Home / Technology / Facebook developers design Hermes to push cross-platform JavaScript at divine speeds • The Register

Facebook developers design Hermes to push cross-platform JavaScript at divine speeds • The Register

Facebook on Thursday released a JavaScript engine called Hermes under an open source MIT license to improve the performance of native React applications.

The announcement was announced at the 2019 Chain React conference, focused on developing React Native. React Native is an open source mobile applications framework created by Facebook to develop applications for Android, iOS and the Universal Windows Platform (UWP) using JavaScript, React (a library of 39; JavaScript interface) and native platform components. The supposed benefit is that developers can target all three mobile platforms with a single code base; but as in any multiplatform framework, there are compromises in terms of performance, security and flexibility.

Hermes aims to address the performance trade-off, which is particularly important for Facebook, due to the complexity of JavaScript-dependent mobile applications. The amplified engine is designed to reduce the time to interaction, the delay between the launch and the usability of applications, a particularly important measure for consumer application manufacturers, application size and the size of the application. memory usage.

As observed by Google's technical manager Addy Osmani, Google's V8 JavaScript engine spends a lot of time analyzing and compiling JavaScript code before running it, slowing down the startup of mobile applications. According to Osmani, the phases of analysis and compilation that precede the execution of machine-specific machine instructions can be two to five times longer on mobile devices than on desktop devices.

Hermes is designed as an alternative to Google's V8 (Chromium), Apple's JavaScript, Mozilla's SpiderMonkey, and ChakraCore, Chakra's open source version of Microsoft. left behind for V8 in Redmond based on the resurrection of its Edge browser based on chrome.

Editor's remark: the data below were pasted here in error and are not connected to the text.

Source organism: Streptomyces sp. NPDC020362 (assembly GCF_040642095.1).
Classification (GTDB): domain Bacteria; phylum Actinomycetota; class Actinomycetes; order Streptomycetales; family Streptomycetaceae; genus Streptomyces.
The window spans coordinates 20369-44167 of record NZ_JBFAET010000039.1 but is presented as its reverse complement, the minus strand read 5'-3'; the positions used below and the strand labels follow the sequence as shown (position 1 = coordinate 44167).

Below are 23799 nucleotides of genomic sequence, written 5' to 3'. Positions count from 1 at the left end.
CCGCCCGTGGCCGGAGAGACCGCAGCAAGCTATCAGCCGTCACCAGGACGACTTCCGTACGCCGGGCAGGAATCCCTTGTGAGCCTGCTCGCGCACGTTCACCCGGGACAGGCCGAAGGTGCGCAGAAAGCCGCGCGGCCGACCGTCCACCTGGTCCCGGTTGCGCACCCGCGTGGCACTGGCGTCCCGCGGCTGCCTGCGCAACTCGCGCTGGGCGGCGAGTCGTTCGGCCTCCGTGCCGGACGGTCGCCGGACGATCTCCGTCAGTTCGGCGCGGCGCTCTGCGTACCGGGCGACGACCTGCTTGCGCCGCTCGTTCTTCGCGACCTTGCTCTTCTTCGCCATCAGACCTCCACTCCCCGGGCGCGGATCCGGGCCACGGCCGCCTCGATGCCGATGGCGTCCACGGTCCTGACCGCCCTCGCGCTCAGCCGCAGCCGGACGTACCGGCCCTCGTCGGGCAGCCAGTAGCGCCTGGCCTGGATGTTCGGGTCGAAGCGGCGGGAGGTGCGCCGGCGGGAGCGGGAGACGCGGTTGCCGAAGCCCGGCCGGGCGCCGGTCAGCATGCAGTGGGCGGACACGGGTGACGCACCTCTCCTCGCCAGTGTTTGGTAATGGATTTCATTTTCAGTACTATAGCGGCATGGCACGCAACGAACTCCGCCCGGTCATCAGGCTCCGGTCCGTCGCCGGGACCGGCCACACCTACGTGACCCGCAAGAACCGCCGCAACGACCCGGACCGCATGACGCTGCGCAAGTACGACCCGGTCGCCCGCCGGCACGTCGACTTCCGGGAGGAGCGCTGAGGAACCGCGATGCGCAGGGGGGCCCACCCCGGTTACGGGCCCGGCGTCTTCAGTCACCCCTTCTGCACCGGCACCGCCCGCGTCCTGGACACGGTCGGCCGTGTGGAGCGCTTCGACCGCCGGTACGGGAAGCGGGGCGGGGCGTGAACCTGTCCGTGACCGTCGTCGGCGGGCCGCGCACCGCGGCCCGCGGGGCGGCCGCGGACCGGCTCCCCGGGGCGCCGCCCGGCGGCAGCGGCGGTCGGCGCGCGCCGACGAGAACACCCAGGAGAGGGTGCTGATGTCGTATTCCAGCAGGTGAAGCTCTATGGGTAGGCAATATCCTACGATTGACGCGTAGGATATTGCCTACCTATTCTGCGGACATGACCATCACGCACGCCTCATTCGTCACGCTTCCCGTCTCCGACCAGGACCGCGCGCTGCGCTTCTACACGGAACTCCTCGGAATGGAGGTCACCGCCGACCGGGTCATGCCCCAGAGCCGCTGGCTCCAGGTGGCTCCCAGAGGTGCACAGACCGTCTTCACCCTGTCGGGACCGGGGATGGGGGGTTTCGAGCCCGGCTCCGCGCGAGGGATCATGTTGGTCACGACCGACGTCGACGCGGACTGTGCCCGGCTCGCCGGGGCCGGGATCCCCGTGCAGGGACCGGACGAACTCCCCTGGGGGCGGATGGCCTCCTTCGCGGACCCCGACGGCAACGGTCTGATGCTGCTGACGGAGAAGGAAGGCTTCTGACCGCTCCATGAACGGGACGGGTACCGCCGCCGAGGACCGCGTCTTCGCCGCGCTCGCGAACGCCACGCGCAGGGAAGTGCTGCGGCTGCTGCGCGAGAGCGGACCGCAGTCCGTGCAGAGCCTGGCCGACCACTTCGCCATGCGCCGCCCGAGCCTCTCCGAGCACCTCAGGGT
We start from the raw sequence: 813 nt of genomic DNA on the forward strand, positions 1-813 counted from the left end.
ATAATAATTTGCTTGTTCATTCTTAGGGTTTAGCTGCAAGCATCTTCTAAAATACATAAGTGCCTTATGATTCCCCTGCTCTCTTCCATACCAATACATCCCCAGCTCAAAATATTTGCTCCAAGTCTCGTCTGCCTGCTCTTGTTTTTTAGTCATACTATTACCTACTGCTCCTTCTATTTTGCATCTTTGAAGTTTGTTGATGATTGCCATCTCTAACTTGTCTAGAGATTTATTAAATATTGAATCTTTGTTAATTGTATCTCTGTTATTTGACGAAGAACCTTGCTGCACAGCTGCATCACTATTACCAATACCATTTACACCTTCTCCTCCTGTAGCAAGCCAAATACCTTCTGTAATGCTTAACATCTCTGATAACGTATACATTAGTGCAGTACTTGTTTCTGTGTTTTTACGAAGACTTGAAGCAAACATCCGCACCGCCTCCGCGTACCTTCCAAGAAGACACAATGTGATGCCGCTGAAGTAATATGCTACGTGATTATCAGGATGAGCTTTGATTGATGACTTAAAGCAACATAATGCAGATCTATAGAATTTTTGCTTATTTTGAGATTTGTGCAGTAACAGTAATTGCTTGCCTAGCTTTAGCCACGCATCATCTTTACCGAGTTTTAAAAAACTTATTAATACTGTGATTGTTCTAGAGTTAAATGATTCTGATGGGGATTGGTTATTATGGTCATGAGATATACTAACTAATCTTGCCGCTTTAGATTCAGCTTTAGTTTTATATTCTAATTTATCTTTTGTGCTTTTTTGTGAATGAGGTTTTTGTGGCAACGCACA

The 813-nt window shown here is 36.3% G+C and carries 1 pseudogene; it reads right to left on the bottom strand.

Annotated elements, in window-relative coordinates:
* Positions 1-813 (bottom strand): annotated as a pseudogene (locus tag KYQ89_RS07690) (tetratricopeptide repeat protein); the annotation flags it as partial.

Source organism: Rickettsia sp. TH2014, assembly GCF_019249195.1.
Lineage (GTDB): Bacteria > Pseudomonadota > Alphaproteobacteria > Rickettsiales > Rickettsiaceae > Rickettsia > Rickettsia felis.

But for now, this is only an alternative in the context of native React applications. Hermes has not been adapted to other projects based on JavaScript engines, such as Node.js or frameworks such as Electron (cross-platform applications using JavaScript alongside web-based technology rather than Web-based applications). To the native code) integrating Chromium.


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According to Facebook, there is no plan to push Hermes beyond React Native to Node.js or to make it the base of a Facebook brand browser. Indeed, it is optimized for mobile applications and does not offer advantages over other engines in other scenarios of use.

Hermes tries to be effective thanks to the precompilation of bytecode. Rather than loading JavaScript and then analyzing it, Hermes uses a compilation in advance (AOT) during the build process of the mobile application to allow further optimization of the bytecode. In the same vein, the Fuchsia Dart compiler for iOS is an AOT compiler.

There are other ways to get more performance from JavaScript. The V8 engine, for example, offers a feature called custom snapshots. However, this is a little more technically demanding than using Hermes.

Hermes also throws the Just In Time (JIT) compiler used by other JavaScript engines to compile code that is frequently interpreted into machine code. In the context of React Native, JIT does not do much to lighten the workloads of mobile applications.

The reason why Hermes exists, as Facebook says, is to improve React Native. "Hermes allows more optimization on mobile because developers control the building stack," said a spokesman for Facebook in an email to the address The register. "For example, we implemented bytecode precompilation to improve performance and developed a more efficient memory recovery function to reduce memory usage."

Facebook, said a spokesman for the company, plans to publish benchmark numbers to back up its performance statements next week. In a discussion on Hacker News, Microsoft developer Andrew Coates claims that Hermes and React Native's internal tests in conjunction with Microsoft Office for Android show that TTI uses Hermes at 1.1s, compared to 1.4s for V8 and with 21.5MB impact on runtime memory, compared to 30MB with V8.

Hermes is mainly compatible with JavaScript ES6 but not completely. To keep the engine small, some language features, such as instructions and local mode, are missing. eval ().

A developer who works for a Facebook rival said The register that the success of Hermès remains linked to the success of React Native, unless the learning of the compilation on platforms other than Android is taught. And in the foreseeable future, it can be expected that browsers will continue to use C ++ -based executions for performance and portability reasons. ®

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